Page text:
3 Powerful Ways To Protect Your Freelance Business
As a freelancer, probably one of the most important things you need to protect is yourself. A freelance career can come and go. You are the driving force, so managing your frustrations and stress should probably be on top of your list to protect your freelance business. However, if you have a good handle on your personal motivation and wellbeing, then you need to focus on protecting your business. Here are three powerful ways to protect your freelance business.
1 – Learn the Various Facets of Getting Paid
It is eye-meltingly startling how many online articles cover how to protect your freelance business, and then bark on about setting up contracts, diversifying services, getting insurance, and so forth. It is almost as if they understand nothing at all about being a freelancer. It is almost as if the articles were cheap rewrites of poor quality advice found on the first page of Google, written by a disinterested content creator in a cubicle within a massive corporate run machine.
Getting paid is the only way you can protect your freelance business. It is the biggest shield with which you have to hold off the waves of starvation, degradation and frustration. Some may say that securing new clients is the biggest defense against failure, but “Riddle me This.”
Which is worse, to spend a month working for new clients who refuse to pay or spend a month looking for clients who will pay? The answer is obvious, if not commonsense and yet is frequently ignored to push a more businesslike narrative. Online articles, YouTube videos, and motivational speakers offer instructions on running your freelance business like it was an already cogs-oiled smooth running business. It is just like those dating gurus who offer advice on how to keep a partner when you are still scratching around online trying to find somebody to even go on a date with you.
Example – Getting Paid as a Freelance Writer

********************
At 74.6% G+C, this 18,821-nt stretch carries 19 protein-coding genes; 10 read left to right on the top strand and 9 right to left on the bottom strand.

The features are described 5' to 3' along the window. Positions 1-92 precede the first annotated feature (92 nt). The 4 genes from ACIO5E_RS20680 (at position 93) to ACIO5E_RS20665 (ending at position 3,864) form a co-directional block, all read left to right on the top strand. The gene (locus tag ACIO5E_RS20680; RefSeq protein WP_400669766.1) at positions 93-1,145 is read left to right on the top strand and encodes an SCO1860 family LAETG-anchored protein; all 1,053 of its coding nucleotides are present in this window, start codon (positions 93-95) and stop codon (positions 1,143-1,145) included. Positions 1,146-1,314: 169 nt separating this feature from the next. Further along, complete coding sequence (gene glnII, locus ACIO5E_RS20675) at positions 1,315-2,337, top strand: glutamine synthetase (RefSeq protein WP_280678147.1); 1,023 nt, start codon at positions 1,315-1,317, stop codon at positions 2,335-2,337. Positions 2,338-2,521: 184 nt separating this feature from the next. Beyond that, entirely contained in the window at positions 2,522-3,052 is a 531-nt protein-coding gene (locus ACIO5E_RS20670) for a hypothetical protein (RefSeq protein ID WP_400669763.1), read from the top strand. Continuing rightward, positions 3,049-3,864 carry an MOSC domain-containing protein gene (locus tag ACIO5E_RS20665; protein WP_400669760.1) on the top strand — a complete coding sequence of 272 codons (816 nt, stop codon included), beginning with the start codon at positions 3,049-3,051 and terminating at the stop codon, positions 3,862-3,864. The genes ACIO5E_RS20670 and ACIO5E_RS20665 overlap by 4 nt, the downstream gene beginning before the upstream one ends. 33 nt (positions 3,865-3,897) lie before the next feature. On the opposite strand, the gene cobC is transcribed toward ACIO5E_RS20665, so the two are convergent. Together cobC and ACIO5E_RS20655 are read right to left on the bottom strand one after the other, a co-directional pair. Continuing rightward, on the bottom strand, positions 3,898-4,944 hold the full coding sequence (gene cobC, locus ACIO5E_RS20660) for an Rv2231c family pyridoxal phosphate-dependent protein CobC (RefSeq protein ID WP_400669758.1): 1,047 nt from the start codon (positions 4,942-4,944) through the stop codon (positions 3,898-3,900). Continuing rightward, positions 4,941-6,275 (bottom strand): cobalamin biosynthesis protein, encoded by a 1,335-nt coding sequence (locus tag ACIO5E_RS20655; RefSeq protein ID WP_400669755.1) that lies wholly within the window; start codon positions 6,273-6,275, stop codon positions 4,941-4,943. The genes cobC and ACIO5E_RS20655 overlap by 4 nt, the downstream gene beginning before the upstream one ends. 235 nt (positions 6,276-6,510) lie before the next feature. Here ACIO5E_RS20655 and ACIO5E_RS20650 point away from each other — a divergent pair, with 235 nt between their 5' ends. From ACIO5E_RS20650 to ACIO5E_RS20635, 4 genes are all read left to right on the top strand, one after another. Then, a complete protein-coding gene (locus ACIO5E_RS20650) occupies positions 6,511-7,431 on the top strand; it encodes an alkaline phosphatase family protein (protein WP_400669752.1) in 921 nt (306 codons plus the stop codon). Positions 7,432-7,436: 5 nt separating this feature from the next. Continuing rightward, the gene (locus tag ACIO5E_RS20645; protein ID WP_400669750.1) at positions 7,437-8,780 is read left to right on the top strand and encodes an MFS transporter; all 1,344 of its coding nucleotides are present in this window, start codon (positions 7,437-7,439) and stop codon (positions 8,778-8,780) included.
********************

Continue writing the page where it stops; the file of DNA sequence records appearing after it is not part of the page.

Here are a few of the facets of getting paid for a freelance writer. Take these as an example and exploration on the number of ways you can protect yourself by ensuring you are paid. Get paid in advance, and if the client is wary, then suggest starting with smaller cheaper projects until enough trust is generated between the pair.
Do not take clients or contracts who insist on paying weekly or monthly. Get paid after you have done the work. The only way you can accept weekly, bi-weekly, or monthly payments is if you have known the client for years and you have built up a relationship. And even then, your client may take a five-month trip to silent town whenever you are supposed to be paid.
You can use websites like Freelancer.com to create milestones. This is where they pay the system, and then release the milestone when the project is completed. It is a little like escrow, except if there is a problem, then the website admins step in to decide if you should be paid. A reluctance to place a milestone may also suggest that the client never had any intention of paying.
Break down larger projects and start small because the last thing you want is to put loads of hours into a project, only to discover the client wanted something else and you have to do it all again. Also, be sure to have your own websites in order to quickly publish any content that is rejected. A common trick is to reject your work and then steal it, so publish your stuff as soon as it is rejected so that duplication software flags the other person who stole your stuff. This sort of standard should also apply to any sort of creative. For example, if you did some animation and they rejected it, make sure you post it on your website and YouTube right away. You own the copyright, but copyright is a lot easier to defend if you publish first.
Example – Forcing Payment as a Freelance Writer
The clients haven’t paid, and you have tried every method to get them to pay fairly. You can start by threatening to take them to small claims court, but if they are experienced, they will know you are not going to do that. Plus, you need to prove that they are using your work if you want to sue, and even then, it will cost you more to sue than you will receive in getting paid.
As a writer, start threatening to take their website content and post it on every website, forum, and social media site in the land to generate Google duplication notifications. Also, threaten to start posting negative reviews about their services all over the Internet, and claim your writing circle will do the same. Other creatives can take similar approaches, such as a video producer threatening to pay for 10K dislikes on your client’s YouTube videos.
Comment spamming is another good method, especially if you have VPN services where you can switch between servers and locations to place numerous negative comments. Although, it is also useful if you have friends who are on different computers and Smartphones so that your comments are not flagged by anti-spam software.
Discover the Facets of Getting Paid for Your Industry